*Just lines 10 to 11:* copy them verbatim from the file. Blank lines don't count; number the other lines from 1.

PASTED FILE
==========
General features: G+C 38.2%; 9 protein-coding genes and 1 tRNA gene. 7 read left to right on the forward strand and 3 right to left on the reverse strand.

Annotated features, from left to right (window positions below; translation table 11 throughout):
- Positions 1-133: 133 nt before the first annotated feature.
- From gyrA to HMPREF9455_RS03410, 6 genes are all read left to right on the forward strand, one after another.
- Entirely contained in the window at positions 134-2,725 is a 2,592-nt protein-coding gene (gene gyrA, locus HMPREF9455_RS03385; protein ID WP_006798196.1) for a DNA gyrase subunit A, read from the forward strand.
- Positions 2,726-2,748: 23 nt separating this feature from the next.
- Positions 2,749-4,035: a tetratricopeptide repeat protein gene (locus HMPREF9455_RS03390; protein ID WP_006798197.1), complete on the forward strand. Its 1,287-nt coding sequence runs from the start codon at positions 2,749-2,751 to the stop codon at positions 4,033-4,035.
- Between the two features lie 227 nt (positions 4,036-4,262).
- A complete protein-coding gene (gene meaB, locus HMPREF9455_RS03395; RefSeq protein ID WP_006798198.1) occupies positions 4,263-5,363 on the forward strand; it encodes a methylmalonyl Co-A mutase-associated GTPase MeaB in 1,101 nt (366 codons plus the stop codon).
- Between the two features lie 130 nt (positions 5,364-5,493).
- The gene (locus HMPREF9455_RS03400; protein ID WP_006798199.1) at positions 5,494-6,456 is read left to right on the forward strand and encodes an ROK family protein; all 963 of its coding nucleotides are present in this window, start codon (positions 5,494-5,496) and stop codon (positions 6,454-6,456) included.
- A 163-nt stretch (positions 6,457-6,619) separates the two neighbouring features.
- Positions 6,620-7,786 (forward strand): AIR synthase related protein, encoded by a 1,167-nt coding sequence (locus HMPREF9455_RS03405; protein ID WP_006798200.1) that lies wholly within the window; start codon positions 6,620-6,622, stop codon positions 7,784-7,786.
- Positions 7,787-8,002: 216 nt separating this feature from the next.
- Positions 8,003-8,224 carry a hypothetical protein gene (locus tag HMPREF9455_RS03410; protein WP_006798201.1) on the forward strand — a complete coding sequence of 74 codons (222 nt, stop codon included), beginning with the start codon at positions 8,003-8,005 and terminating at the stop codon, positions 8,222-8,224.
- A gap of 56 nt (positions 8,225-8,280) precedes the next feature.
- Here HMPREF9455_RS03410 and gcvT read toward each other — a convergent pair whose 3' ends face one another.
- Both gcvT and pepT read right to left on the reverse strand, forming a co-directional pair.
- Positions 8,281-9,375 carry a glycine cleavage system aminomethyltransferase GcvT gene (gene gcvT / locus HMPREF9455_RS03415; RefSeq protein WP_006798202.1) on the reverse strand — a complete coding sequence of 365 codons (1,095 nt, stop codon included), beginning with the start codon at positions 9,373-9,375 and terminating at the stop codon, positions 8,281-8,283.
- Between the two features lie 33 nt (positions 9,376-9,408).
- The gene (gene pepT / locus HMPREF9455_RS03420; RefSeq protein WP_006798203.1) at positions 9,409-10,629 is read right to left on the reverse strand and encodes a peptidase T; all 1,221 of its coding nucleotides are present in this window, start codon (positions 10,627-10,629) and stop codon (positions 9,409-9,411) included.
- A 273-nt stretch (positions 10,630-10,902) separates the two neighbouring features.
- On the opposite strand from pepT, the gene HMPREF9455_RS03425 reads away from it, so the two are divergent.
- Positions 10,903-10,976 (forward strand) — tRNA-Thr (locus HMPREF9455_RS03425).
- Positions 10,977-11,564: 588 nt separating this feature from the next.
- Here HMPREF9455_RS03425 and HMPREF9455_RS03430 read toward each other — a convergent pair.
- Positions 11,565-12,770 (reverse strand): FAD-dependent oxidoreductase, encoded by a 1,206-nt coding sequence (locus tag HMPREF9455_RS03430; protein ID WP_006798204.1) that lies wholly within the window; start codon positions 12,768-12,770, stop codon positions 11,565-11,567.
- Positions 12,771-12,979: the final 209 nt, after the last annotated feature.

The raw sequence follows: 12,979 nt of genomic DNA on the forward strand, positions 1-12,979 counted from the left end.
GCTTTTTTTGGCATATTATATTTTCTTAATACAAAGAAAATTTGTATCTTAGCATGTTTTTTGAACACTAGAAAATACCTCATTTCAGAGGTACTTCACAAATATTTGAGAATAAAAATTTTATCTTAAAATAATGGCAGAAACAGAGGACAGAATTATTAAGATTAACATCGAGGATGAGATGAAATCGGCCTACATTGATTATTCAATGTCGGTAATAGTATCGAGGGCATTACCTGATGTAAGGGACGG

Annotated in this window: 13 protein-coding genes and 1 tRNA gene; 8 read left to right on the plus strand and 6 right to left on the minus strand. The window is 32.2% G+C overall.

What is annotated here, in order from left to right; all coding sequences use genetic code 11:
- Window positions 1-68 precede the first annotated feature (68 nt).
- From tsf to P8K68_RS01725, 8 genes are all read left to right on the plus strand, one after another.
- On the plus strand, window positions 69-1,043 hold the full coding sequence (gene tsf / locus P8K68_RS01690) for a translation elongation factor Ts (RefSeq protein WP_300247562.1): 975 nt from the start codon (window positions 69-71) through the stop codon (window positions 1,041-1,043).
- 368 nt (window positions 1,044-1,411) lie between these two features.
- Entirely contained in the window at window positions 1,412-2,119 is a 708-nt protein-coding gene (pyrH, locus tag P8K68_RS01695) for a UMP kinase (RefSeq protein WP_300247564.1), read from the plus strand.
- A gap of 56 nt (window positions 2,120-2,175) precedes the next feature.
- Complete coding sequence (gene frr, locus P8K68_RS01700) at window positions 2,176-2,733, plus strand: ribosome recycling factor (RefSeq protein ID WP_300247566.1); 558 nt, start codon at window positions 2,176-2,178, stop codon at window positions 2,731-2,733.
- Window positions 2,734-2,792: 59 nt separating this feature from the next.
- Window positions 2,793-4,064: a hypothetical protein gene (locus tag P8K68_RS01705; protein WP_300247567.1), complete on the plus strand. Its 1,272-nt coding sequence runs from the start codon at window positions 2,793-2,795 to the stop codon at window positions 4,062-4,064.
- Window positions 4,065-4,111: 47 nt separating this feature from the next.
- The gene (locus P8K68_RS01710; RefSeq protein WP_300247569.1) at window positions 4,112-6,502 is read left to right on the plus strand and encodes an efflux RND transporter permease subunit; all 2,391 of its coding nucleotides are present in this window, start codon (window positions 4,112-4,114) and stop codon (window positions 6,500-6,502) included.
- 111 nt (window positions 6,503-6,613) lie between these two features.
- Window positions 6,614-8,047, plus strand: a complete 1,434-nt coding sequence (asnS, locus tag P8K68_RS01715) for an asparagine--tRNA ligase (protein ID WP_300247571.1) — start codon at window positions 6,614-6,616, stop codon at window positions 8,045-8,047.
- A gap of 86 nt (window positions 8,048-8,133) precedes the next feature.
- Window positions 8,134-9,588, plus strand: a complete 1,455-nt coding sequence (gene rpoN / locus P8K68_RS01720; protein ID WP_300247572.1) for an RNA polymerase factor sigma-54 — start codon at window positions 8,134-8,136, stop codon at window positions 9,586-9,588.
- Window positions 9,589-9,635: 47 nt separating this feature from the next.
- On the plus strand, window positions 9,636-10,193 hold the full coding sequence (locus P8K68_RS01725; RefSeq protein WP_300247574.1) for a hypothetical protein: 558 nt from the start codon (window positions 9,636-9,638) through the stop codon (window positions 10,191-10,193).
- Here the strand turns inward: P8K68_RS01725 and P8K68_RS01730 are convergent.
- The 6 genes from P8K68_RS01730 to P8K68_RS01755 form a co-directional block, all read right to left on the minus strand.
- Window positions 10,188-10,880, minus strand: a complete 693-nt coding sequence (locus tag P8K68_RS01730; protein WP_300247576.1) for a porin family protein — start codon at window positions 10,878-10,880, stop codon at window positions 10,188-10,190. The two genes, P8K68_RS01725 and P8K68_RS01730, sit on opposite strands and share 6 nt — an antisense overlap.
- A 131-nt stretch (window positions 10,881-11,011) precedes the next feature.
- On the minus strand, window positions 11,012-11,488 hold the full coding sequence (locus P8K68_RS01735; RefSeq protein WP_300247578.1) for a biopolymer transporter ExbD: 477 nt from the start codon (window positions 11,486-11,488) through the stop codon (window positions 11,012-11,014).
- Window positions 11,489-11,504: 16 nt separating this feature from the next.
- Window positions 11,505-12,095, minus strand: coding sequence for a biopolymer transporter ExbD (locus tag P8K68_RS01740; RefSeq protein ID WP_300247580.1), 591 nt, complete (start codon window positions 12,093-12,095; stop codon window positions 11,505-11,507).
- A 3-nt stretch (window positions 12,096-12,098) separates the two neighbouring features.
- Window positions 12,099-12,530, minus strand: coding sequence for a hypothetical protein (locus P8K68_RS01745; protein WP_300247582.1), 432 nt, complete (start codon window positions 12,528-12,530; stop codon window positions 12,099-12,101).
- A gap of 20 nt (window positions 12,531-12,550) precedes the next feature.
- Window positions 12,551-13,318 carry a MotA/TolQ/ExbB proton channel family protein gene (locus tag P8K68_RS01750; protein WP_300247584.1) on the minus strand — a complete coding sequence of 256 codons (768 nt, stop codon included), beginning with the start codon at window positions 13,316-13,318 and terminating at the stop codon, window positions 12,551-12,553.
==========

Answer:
- Between the two features lie 130 nt (positions 5,364-5,493).
- The gene (locus HMPREF9455_RS03400; protein ID WP_006798199.1) at positions 5,494-6,456 is read left to right on the forward strand and encodes an ROK family protein; all 963 of its coding nucleotides are present in this window, start codon (positions 5,494-5,496) and stop codon (positions 6,454-6,456) included.